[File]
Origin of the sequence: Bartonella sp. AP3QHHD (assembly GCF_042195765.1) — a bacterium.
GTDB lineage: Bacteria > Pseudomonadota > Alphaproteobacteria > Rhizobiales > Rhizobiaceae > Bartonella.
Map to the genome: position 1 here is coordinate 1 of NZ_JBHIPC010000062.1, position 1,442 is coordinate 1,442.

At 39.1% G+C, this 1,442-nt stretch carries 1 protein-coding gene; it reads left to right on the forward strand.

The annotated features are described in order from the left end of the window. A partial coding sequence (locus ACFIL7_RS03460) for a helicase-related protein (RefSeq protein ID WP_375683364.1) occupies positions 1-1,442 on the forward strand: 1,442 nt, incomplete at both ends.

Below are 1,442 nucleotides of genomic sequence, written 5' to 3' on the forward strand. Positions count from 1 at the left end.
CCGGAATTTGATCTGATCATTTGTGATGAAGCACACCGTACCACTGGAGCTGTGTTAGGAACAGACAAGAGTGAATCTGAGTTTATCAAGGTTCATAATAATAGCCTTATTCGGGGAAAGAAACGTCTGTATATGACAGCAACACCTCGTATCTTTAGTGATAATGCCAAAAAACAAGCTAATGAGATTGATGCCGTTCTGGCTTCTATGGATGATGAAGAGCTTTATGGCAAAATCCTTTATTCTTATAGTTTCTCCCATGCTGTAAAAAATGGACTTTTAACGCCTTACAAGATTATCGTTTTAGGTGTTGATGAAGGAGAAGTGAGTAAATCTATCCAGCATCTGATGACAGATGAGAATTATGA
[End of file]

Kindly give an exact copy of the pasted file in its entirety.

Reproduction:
Origin of the sequence: Bartonella sp. AP3QHHD (assembly GCF_042195765.1) — a bacterium.
GTDB lineage: Bacteria > Pseudomonadota > Alphaproteobacteria > Rhizobiales > Rhizobiaceae > Bartonella.
Map to the genome: position 1 here is coordinate 1 of NZ_JBHIPC010000062.1, position 1,442 is coordinate 1,442.

At 39.1% G+C, this 1,442-nt stretch carries 1 protein-coding gene; it reads left to right on the forward strand.

The annotated features are described in order from the left end of the window. A partial coding sequence (locus ACFIL7_RS03460) for a helicase-related protein (RefSeq protein ID WP_375683364.1) occupies positions 1-1,442 on the forward strand: 1,442 nt, incomplete at both ends.

Below are 1,442 nucleotides of genomic sequence, written 5' to 3' on the forward strand. Positions count from 1 at the left end.
CCGGAATTTGATCTGATCATTTGTGATGAAGCACACCGTACCACTGGAGCTGTGTTAGGAACAGACAAGAGTGAATCTGAGTTTATCAAGGTTCATAATAATAGCCTTATTCGGGGAAAGAAACGTCTGTATATGACAGCAACACCTCGTATCTTTAGTGATAATGCCAAAAAACAAGCTAATGAGATTGATGCCGTTCTGGCTTCTATGGATGATGAAGAGCTTTATGGCAAAATCCTTTATTCTTATAGTTTCTCCCATGCTGTAAAAAATGGACTTTTAACGCCTTACAAGATTATCGTTTTAGGTGTTGATGAAGGAGAAGTGAGTAAATCTATCCAGCATCTGATGACAGATGAGAATTATGA